Unfortunately, most progressive web apps are not yet fully supported on all browsers or software. Therefore, you won't get the ability to use most native features.
A great example of hybrid, is what BaseCamp is doing.
They use Xcode + Swift, compiling their building blocks using UINavigationController, UITabViewController, UISplitViewController, UIViewController, as well screens where the content is built using UITableView or UICollectionView. Going a little further, BaseCamp is has a significant portion of the content being rendered using web technology.
Ionic also offers a completely hybrid development experience. The offer a free, open source mobile UI toolkit for developing high-quality cross-platform apps for native iOS, Android, and the web. With Automated native builds, live updating and CI/CD - Ionic Appflow addresses the entire mobile DevOps life-cycle.
Plus they offer their own Ionic Studio. Whichis a powerful, locally-installed, visual development environment that makes it easy to build Ionic apps.
Special mention should also go to Crosswalk
It uses the same design as React, letting you compose a rich mobile UI using declarative components.
React-Native has incredible layout components, so developers can create user interfaces that are almost indistinguishable from those written in native technologies. You can also get use of some native components and a bunch of specific APIs. To access those components, developers have created 'Native Modules' to allow for native code to be implemented. Testing also goes much quicker, and updating things like a button - are much easier.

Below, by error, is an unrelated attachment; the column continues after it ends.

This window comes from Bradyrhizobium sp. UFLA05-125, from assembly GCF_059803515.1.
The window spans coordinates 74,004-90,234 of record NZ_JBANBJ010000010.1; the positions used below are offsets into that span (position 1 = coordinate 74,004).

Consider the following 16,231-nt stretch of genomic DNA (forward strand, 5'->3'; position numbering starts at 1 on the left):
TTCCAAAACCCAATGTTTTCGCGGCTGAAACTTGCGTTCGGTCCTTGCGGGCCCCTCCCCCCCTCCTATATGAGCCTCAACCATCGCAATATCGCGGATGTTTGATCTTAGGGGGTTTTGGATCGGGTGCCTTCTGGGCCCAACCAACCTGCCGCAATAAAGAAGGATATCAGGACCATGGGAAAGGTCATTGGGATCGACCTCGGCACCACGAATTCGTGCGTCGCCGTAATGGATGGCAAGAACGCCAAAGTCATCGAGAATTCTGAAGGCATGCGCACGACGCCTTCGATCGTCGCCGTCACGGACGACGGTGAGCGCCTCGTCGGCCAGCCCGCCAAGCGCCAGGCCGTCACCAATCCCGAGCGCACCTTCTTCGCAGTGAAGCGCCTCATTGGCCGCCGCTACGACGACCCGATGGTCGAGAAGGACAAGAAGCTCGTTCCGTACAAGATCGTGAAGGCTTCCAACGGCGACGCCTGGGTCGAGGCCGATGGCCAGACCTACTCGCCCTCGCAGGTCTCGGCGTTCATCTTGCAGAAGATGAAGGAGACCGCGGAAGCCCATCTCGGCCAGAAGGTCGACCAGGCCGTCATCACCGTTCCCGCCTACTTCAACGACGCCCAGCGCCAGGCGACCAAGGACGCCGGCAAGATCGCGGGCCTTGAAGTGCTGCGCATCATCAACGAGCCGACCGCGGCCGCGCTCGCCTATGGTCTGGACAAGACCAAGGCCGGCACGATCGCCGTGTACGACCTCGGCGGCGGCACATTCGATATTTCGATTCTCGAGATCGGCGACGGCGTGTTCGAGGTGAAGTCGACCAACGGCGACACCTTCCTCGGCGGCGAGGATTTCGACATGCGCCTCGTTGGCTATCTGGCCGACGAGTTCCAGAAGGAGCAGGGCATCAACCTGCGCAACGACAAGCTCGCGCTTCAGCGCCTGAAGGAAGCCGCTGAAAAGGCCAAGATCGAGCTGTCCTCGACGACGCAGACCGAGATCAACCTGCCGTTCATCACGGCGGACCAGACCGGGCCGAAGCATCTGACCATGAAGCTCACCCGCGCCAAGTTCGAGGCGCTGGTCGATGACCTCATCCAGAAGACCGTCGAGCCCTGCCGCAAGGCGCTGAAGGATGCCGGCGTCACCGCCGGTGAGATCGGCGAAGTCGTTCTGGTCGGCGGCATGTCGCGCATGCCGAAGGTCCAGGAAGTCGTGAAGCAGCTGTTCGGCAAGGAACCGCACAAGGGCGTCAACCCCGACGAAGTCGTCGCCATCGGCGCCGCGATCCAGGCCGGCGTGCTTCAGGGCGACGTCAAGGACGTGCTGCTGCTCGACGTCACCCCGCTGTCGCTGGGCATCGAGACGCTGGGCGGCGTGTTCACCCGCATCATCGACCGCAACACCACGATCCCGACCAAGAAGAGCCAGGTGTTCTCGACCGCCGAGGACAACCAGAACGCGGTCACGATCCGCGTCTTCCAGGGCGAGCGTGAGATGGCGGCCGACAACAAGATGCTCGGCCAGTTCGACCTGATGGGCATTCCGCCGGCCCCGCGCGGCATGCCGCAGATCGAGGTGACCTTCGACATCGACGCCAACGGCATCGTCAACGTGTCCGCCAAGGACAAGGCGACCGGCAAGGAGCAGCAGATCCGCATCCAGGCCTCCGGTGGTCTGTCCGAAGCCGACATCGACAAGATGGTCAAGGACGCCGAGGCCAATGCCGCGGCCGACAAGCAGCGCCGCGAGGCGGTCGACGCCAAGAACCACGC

Below is an example of basic scrolling with an image + text. Notice this example importing Image, ScrollView and Text components from the React-Native package. Basically, the magic in action :)
It's simple to drop down to native code if you need to optimize a few aspects of your application. It's also easy to build part of your app in React Native, and part of your app using native code directly - that's how the Facebook app works.
NS performance allows for vibrant, platform-native UI without the use of WebViews. You can define once and NS will compile and run it everywhere. They give you 100% direct access to all iOS and Android APIs. You can easily reuse CocoaPods and Android SDKs, and deploy native mobile apps for iOS and Android from a single codebase. Use Angular or Vue to share existing web-based code.
You can also see sample apps built with NativeScript here
Complex applications need great performance and user experience. They also most times, need to access to directly communicate with the hardware (camera, flashlight, etc). The code base will be in Swift, with Elixir being the best option for a back-end.
It's best to start with the iOS platform. It can take up to 2x-3x times longer to make an Android app, with costs being almost double. Look to test the market through iOS first, and if a good response if given - look into possibly developing for Android.
Aspect ratio is a big pain point a lot of people overlook. We're talking here about the width to height of different screen sizes. A lot of non-native apps crash while trying to change size and shape based on the device.
The type of app you're building plays a large part into the cost. You'll want to take into account some of the following, for example;
Native will give you better positioning on the app store, as well as unmatched performance. Direct 3rd party app integrations are also a breeze with other Native apps. If you're not looking to save a buck and have time (which you should, as rushing any project of a technical nature is a no-no) - Native is the way to go.